DES MOINES, Iowa — Former U.S. Ambassador Kenneth Quinn
learned a lesson about agriculture early on and has carried that message with
him throughout his career.
Quinn, an Iowa native who has served as president of the
World Food Prize Foundation since 2000, began his distinguished career with the
Foreign Service in 1968 as a rural development adviser in Vietnam’s Mekong
Quinn, one of the most decorated Foreign Service officers of
his generation, reflected on the “road” to his current post during a Pioneer
media event at the World Food Prize Hall of Laureates.
The World Food Prize is an annual ward recognizing the
breakthrough achievements of those who have improved the human condition by
increasing the quality, quantity or availability of food for the world.
“I learned the lesson of my life. Why I am here today is
because I had eight villages I was working with, and at that time we were doing
two things,” Quinn, former U.S. ambassador to the Kingdom of Cambodia, said.
“We were fixing up the old French roads that went to all
eight villages, and we were bringing in the IR8 rice that had been developed at
the Rice Research Institute in the Philippines. We were taking out ag advisers
to try to convince farmers to start planting it.
“What I saw and what I learned was however far we had fixed
the road, people started using the new rice and it transformed them almost
literally overnight. People had more income, people were happier, they stayed in
school and the child mortality went down.
“Where the road stopped, nobody used the new rice and things
were as bad as before. They hadn’t changed in a 100 years.
“It was a combination of roads and agricultural technology,
the same formula that transformed this state and probably every state where all
of you are from, but I think Americans kind of forget the lesson that it was
those farm-to-market roads that let the Extension workers from Iowa State and
the agents from Pioneer to get out with their new hybrid seeds and be developed.
That lesson has stayed with me all through my life.”
Inspired by the vision of Norman Borlaug, founder of the
World Food Prize, Quinn took those life lessons one step further as president of
the World Food Prize Foundation.
Borlaug was awarded the Nobel Peace Prize in 1970 for a
lifetime of work to feed a hungry world.
Although a scientist with outstanding contributions, perhaps
Borlaug’s greatest achievement was his unending struggle to integrate the
various streams of agricultural research into viable technologies and to
convince political leaders to bring these advances to fruition.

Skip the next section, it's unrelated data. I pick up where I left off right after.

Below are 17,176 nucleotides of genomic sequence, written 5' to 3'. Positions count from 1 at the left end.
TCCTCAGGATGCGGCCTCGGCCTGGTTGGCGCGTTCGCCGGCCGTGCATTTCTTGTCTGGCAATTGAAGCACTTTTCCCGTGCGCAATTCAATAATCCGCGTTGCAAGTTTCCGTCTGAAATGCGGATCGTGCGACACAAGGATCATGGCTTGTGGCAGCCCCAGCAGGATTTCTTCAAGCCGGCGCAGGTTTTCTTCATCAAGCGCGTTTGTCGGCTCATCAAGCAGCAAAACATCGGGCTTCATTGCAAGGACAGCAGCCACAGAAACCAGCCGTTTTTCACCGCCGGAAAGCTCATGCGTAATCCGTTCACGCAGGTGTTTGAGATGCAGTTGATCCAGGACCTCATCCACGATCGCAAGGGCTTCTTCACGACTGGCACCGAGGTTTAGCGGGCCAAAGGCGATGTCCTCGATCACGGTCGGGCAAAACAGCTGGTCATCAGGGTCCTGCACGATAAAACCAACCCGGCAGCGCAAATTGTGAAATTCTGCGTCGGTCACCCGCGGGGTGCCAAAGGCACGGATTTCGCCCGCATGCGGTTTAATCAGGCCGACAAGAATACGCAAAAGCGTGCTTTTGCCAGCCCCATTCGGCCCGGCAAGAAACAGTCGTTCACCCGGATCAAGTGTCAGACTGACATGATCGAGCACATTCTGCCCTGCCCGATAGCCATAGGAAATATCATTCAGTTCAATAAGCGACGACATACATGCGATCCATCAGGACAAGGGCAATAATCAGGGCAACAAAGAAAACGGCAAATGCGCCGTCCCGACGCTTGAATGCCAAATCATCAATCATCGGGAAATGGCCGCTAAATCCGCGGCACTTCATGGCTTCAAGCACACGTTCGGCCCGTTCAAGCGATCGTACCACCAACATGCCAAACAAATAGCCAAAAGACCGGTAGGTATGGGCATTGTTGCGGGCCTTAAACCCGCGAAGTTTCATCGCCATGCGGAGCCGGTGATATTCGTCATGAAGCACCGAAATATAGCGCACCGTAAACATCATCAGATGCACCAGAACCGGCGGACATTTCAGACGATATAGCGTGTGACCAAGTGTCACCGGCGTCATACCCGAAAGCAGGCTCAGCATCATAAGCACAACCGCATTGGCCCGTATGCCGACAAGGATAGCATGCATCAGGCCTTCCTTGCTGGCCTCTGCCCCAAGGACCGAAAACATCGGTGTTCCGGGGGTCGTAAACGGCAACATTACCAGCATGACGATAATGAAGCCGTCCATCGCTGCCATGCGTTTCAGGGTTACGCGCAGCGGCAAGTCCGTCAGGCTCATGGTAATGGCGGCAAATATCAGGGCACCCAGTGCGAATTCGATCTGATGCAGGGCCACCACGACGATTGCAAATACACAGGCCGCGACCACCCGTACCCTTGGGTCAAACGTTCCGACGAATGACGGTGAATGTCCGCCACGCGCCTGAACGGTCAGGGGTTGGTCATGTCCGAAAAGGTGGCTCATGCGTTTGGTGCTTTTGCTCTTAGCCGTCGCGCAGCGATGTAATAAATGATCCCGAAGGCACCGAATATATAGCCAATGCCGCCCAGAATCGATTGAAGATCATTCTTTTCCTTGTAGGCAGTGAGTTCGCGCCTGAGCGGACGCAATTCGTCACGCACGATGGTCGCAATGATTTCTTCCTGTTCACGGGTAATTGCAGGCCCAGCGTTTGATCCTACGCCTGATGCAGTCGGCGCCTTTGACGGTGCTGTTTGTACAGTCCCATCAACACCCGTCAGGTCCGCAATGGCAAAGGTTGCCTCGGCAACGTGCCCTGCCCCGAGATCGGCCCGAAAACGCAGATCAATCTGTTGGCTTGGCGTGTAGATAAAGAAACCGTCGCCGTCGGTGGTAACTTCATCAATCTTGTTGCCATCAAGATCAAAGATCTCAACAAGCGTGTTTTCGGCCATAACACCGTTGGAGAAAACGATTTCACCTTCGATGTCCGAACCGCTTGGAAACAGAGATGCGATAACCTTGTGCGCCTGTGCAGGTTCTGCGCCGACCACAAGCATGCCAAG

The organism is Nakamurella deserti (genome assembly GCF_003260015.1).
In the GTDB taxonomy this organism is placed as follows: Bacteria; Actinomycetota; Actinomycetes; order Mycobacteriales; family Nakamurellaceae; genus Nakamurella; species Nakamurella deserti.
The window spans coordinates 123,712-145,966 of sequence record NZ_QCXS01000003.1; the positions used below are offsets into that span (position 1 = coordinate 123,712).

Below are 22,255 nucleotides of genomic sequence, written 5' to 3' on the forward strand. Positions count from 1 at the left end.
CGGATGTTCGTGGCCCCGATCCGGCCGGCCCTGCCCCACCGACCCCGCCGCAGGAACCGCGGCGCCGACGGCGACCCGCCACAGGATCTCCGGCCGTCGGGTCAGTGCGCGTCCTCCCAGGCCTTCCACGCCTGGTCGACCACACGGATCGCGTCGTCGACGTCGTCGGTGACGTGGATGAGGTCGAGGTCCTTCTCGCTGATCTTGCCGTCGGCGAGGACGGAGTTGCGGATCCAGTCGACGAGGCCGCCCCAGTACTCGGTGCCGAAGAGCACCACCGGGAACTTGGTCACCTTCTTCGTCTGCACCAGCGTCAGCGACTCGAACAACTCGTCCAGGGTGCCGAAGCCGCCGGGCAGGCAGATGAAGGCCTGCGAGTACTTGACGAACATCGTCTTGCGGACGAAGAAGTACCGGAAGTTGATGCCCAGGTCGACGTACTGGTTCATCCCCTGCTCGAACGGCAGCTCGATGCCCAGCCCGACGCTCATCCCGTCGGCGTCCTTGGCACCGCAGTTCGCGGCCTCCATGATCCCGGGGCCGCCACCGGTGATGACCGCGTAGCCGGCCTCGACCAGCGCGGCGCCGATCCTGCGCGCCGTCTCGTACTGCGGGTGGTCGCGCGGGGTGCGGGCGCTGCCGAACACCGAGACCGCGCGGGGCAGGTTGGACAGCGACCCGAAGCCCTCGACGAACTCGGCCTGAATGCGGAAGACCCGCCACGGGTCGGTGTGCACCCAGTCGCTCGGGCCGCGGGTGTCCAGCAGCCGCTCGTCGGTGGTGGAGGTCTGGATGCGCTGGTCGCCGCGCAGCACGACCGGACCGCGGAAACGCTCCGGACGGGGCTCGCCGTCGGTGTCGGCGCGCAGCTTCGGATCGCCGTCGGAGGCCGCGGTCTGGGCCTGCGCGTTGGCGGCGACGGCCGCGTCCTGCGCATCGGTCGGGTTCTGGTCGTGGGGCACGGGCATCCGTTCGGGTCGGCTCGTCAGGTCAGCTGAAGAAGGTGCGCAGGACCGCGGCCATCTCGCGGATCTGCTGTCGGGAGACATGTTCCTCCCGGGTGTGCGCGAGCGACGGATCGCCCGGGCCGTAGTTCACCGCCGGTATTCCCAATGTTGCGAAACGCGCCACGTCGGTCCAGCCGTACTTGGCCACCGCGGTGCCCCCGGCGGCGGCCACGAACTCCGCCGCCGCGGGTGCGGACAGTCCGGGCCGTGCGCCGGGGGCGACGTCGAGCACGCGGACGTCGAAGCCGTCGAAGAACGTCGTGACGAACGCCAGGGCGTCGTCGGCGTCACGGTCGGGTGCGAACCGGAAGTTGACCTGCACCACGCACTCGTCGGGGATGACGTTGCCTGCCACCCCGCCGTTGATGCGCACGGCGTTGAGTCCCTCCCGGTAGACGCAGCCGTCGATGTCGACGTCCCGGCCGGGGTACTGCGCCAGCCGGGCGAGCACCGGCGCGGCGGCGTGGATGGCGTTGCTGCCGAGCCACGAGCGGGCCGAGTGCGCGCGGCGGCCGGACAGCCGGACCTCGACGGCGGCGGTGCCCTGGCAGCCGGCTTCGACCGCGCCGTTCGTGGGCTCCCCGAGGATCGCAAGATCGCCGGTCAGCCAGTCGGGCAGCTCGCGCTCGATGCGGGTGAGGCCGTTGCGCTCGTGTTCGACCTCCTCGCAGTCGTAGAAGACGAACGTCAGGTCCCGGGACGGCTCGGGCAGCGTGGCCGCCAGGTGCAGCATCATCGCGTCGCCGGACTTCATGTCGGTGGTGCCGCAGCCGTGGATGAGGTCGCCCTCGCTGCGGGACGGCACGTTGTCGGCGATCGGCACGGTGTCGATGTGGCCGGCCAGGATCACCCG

It was on the research stations and farmers’ fields of
Mexico that Borlaug developed successive generations of wheat varieties with
broad and stable disease resistance, broad adaptation to growing conditions
across many degrees of latitude, and with exceedingly high yield potential.
These new wheat varieties and improved crop management
practices transformed agricultural production in Mexico during the 1940s and
1950s and later in Asia and Latin America, sparking what today is known as the
Because of his achievements to prevent hunger, famine and
misery around the world, it is said that Borlaug has “saved more lives than any
other person who has ever lived.”
After taking the helm, Quinn endeavored to build the annual
World Food Prize to a $250,000 award into “the Nobel Prize for Food and
“I am so blessed to have had the gig to carry on Dr.
Borlaug’s legacy,” he said.
With the support of the John Ruan family, Quinn has led the
campaign which successfully raised $29.8 million to restore the historic Des
Moines Public Library and transform it into the World Food Prize Dr. Norman E.
Borlaug Hall of Laureates.
He provided the personal leadership to have the building
designed to achieve Leadership in Energy and Environmental Design Platinum
certification, the highest possible level of energy efficiency and resource
“Raising $30 million to do this building is a tribute to
him. The World Food Prize has grown. When I came we had one employee. Today, we
have 10,” Quinn said.
“The annual World Food Prize Laureate Award ceremony,
‘Borlaug Dialogue’ international symposium and Global Youth Institute have grown
in size and stature under his direction and will be held Oct. 16-18. Last year,
we had 1,100 to 1,200 people from 65 countries.”
In looking toward agriculture’s future, Quinn said, “If
America is going to remain the preeminent country in the world in agricultural
research and if we are going to be the preeminent country in leading the world
the next 50 years, we have to inspire the next generation of young Americans to
be interest in these subjects.
“That’s what Norman Borlaug wanted to do. That’s what we are
endeavoring to do.”